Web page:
Since the early 1800s, state committees and legislatures have been drawing districts in order to win elections by splitting and grouping populations to promote their chances of victory, a process called gerrymandering. Little consensus can be found in past work as some studies claim that current partisan gridlock is partially related to this procedure, while other works have found that sorting and the spatial distribution of partisanship account for gridlock. This exercise seeks to measure the impact of gerrymandering by comparing the party makeup of the current U.S. House delegation to the natural partisan makeup of a state as determined by a randomized process.
This project removes political bias in the redistricting process through a series of Monte Carlo simulations to randomly assign Census tracts to ad hoc districts that are within one percent population of each other in a given state. These aggregated districts and corresponding demographic data are then compared to historical House election results from the modern era to produce likely victors using a regression model. This approach determines a framework for the natural partisanship of the congressional delegation from each state. The delegation suggested by the regression model is then compared to the actual partisan makeup of each delegation, producing evidence that is used to evaluate the impact of current redistricting practices on the party makeup of Congress. This process can be used to predict the election results of potential redistricting plans, and potentially identify the use of gerrymandering in a way that can have serious implications for litigation and policymaking surrounding redistricting.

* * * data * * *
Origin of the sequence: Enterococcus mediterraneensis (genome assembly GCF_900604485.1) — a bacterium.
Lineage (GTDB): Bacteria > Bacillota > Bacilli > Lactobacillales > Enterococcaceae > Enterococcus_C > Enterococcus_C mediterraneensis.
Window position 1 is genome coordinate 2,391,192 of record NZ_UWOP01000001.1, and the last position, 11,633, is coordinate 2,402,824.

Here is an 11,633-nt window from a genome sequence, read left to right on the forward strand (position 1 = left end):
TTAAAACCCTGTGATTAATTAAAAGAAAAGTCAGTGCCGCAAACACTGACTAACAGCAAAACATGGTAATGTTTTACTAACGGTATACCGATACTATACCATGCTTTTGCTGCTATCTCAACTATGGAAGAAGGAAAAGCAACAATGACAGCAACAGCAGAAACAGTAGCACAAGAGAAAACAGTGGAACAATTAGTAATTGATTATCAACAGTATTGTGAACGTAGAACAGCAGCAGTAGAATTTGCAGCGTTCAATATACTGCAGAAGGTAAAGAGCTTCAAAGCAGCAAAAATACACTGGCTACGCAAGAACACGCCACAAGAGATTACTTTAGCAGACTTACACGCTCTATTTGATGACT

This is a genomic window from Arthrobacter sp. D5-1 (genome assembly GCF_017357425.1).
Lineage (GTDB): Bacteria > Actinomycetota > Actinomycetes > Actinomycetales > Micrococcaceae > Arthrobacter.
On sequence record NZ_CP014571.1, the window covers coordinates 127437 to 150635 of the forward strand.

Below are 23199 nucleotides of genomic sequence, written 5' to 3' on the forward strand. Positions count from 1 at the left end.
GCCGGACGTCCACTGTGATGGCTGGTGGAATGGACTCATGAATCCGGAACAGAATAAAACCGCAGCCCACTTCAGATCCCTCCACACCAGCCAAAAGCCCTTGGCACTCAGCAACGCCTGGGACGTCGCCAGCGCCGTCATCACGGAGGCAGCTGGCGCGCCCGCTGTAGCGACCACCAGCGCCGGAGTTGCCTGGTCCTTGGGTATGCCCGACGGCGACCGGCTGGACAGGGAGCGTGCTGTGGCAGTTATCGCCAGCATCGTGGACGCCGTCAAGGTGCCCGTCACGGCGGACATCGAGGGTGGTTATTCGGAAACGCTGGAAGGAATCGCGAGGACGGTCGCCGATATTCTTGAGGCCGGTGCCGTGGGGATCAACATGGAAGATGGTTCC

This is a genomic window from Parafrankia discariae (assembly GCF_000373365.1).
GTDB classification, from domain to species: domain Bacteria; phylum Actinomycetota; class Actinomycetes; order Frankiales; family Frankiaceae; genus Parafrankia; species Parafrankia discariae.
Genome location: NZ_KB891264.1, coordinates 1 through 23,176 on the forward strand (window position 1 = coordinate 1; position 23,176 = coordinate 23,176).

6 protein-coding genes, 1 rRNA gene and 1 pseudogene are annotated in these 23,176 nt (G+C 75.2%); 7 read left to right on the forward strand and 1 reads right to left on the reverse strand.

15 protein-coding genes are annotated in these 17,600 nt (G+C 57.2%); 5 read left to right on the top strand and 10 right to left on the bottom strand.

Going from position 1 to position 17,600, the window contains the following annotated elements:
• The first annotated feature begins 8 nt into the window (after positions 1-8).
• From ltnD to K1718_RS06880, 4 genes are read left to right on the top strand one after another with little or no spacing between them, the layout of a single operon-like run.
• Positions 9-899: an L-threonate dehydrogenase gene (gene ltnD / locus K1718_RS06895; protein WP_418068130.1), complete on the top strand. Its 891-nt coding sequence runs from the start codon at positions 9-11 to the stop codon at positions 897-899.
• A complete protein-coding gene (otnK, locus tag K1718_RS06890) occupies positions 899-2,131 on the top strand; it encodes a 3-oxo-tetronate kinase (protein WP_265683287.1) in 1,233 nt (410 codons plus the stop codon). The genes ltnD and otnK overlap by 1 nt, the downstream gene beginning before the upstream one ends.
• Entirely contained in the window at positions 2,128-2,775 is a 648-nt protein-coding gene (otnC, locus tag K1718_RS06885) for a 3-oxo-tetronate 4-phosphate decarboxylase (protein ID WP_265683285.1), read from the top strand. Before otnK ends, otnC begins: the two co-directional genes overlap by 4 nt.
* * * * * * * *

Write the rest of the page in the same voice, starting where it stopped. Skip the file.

Clark, Jesse T., "Determining an Expected House Majority Using Pattern Analysis" (2016). Honors College. 375.